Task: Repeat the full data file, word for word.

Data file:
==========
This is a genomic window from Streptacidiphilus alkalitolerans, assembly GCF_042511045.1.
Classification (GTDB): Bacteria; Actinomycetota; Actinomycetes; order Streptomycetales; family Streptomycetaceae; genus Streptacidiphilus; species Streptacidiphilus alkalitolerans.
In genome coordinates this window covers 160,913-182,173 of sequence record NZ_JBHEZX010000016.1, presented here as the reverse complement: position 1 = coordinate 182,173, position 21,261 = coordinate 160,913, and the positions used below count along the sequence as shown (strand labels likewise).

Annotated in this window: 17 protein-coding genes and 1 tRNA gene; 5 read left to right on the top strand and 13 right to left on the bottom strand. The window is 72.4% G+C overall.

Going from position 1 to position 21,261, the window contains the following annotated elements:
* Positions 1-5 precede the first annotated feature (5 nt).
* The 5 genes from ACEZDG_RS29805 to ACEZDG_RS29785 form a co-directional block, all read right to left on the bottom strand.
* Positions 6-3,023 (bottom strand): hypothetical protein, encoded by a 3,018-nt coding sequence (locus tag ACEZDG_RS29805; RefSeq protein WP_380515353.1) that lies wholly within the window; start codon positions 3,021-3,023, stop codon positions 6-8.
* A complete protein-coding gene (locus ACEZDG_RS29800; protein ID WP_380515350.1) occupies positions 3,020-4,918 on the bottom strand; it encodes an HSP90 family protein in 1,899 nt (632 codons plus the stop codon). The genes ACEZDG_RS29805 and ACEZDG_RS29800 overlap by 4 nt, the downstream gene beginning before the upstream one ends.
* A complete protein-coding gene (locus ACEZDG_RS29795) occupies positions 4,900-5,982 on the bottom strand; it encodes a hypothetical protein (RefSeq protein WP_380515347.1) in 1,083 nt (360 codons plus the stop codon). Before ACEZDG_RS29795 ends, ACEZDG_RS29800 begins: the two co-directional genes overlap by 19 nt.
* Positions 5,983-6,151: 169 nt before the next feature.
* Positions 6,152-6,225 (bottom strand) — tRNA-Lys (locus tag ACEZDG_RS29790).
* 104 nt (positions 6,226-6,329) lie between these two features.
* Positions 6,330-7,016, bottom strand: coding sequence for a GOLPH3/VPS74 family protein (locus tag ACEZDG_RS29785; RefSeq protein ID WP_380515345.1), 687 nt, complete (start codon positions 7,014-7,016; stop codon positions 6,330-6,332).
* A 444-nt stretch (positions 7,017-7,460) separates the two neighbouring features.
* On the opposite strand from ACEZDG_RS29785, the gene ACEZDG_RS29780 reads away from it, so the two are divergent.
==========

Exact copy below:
This is a genomic window from Streptacidiphilus alkalitolerans, assembly GCF_042511045.1.
Classification (GTDB): Bacteria; Actinomycetota; Actinomycetes; order Streptomycetales; family Streptomycetaceae; genus Streptacidiphilus; species Streptacidiphilus alkalitolerans.
In genome coordinates this window covers 160,913-182,173 of sequence record NZ_JBHEZX010000016.1, presented here as the reverse complement: position 1 = coordinate 182,173, position 21,261 = coordinate 160,913, and the positions used below count along the sequence as shown (strand labels likewise).

Annotated in this window: 17 protein-coding genes and 1 tRNA gene; 5 read left to right on the top strand and 13 right to left on the bottom strand. The window is 72.4% G+C overall.

Going from position 1 to position 21,261, the window contains the following annotated elements:
* Positions 1-5 precede the first annotated feature (5 nt).
* The 5 genes from ACEZDG_RS29805 to ACEZDG_RS29785 form a co-directional block, all read right to left on the bottom strand.
* Positions 6-3,023 (bottom strand): hypothetical protein, encoded by a 3,018-nt coding sequence (locus tag ACEZDG_RS29805; RefSeq protein WP_380515353.1) that lies wholly within the window; start codon positions 3,021-3,023, stop codon positions 6-8.
* A complete protein-coding gene (locus ACEZDG_RS29800; protein ID WP_380515350.1) occupies positions 3,020-4,918 on the bottom strand; it encodes an HSP90 family protein in 1,899 nt (632 codons plus the stop codon). The genes ACEZDG_RS29805 and ACEZDG_RS29800 overlap by 4 nt, the downstream gene beginning before the upstream one ends.
* A complete protein-coding gene (locus ACEZDG_RS29795) occupies positions 4,900-5,982 on the bottom strand; it encodes a hypothetical protein (RefSeq protein WP_380515347.1) in 1,083 nt (360 codons plus the stop codon). Before ACEZDG_RS29795 ends, ACEZDG_RS29800 begins: the two co-directional genes overlap by 19 nt.
* Positions 5,983-6,151: 169 nt before the next feature.
* Positions 6,152-6,225 (bottom strand) — tRNA-Lys (locus tag ACEZDG_RS29790).
* 104 nt (positions 6,226-6,329) lie between these two features.
* Positions 6,330-7,016, bottom strand: coding sequence for a GOLPH3/VPS74 family protein (locus tag ACEZDG_RS29785; RefSeq protein ID WP_380515345.1), 687 nt, complete (start codon positions 7,014-7,016; stop codon positions 6,330-6,332).
* A 444-nt stretch (positions 7,017-7,460) separates the two neighbouring features.
* On the opposite strand from ACEZDG_RS29785, the gene ACEZDG_RS29780 reads away from it, so the two are divergent.